UC Berkeley physicists have peeled the tips off carbon nanotubes to make seemingly frictionless bearings so small that some 10,000 would stretch across the diameter of a human hair. (2000-07-26)
Weizmann Institute scientists create new nanotube structures
Scientists from the Weizmann Institute's Materials and Interfaces Department, are developing techniques to coax carbon nanotubes to self-assemble into ordered structures -- essentially making the nanotubes do the hard work for them. (2008-05-27)
DNA motor 'walks' along nanotube, transports tiny particle
Researchers have created a new type of molecular motor made of DNA and demonstrated its potential by using it to transport a nanoparticle along the length of a carbon nanotube. (2013-12-17)
Future flexible electronics based on carbon nanotubes
Researchers have demonstrated a new method to improve the reliability and performance of transistors and circuits based on carbon nanotubes, a semiconductor material that has long been considered by scientists as one of the most promising successors to silicon for smaller, faster and cheaper electronic devices. (2014-09-23)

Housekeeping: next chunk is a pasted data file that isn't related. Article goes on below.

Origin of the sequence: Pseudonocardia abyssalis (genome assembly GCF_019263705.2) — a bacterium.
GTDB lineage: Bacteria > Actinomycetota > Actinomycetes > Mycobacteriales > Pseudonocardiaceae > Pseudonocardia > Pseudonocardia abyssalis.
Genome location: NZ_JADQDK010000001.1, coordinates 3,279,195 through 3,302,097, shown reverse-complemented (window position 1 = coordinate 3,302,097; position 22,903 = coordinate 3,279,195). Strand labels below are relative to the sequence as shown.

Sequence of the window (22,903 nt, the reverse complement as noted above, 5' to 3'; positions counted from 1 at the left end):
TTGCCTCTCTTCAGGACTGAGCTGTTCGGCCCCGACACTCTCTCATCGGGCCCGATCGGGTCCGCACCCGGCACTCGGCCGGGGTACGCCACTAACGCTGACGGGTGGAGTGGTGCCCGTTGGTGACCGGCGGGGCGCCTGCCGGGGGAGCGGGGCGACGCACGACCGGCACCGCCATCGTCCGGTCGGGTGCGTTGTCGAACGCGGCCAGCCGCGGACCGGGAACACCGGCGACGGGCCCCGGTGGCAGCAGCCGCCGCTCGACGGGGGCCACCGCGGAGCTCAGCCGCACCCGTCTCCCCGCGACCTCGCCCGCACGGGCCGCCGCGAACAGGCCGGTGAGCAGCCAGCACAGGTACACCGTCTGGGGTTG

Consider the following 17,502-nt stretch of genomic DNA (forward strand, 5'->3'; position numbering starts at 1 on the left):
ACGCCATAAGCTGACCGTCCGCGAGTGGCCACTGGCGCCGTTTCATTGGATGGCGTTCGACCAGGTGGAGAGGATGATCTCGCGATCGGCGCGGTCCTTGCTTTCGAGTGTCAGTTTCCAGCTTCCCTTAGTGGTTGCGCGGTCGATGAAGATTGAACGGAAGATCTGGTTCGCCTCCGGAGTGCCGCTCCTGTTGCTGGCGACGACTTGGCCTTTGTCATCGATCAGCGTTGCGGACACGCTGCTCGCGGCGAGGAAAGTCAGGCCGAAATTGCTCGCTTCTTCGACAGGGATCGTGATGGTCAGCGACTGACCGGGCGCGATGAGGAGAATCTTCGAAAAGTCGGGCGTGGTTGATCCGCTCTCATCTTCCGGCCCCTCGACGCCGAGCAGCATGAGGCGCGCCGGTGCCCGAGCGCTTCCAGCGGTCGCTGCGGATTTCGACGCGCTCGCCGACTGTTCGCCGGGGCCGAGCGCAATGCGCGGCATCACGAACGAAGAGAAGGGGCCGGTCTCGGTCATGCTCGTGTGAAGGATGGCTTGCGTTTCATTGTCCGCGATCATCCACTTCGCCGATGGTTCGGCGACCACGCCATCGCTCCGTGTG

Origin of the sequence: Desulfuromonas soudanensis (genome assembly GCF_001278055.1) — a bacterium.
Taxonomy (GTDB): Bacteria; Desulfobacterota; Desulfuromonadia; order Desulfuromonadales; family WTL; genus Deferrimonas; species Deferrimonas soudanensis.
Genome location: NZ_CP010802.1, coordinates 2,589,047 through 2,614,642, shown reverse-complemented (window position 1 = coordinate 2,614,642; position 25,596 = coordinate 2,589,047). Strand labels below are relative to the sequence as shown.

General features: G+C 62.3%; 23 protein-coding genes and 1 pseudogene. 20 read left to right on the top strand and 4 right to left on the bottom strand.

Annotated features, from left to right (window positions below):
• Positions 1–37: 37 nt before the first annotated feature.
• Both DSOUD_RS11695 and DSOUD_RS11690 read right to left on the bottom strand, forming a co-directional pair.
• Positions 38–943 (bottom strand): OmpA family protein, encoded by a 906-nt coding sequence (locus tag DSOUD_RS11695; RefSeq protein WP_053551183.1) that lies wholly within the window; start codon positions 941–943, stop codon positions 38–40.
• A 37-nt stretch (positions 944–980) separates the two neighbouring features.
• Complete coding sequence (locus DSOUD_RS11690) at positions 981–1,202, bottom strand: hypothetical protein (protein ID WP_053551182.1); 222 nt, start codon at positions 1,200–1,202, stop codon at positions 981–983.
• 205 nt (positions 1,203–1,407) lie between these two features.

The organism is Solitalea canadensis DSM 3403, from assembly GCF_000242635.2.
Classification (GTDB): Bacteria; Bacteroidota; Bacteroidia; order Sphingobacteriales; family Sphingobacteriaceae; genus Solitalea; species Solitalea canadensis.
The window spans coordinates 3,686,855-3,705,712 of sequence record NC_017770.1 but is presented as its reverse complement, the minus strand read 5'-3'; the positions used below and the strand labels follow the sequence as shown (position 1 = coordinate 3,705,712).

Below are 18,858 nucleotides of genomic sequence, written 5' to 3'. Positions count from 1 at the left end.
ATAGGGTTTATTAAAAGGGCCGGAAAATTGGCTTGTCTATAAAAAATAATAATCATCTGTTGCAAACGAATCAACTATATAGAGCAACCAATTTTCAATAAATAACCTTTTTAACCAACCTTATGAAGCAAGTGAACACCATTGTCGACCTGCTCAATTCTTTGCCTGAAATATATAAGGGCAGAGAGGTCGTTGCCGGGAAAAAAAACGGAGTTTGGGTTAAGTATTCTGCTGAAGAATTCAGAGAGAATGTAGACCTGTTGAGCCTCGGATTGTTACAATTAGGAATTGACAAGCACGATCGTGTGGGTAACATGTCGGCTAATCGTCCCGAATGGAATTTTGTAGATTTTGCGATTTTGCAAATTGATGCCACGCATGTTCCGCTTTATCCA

'Cloning' could make structurally pure nanotubes for nanoelectronics
Researchers from the University of Southern California and NIST have demonstrated a technique for growing virtually pure samples of single-wall carbon nanotubes with identical structures, a process they liken to (2012-11-14)
'Unzipped' carbon nanotubes could help energize fuel cells and batteries, Stanford scientists say
Multi-walled carbon nanotubes riddled with defects and impurities on the outside could replace some of the expensive platinum catalysts used in fuel cells and metal-air batteries, according to scientists at Stanford University. (2012-05-27)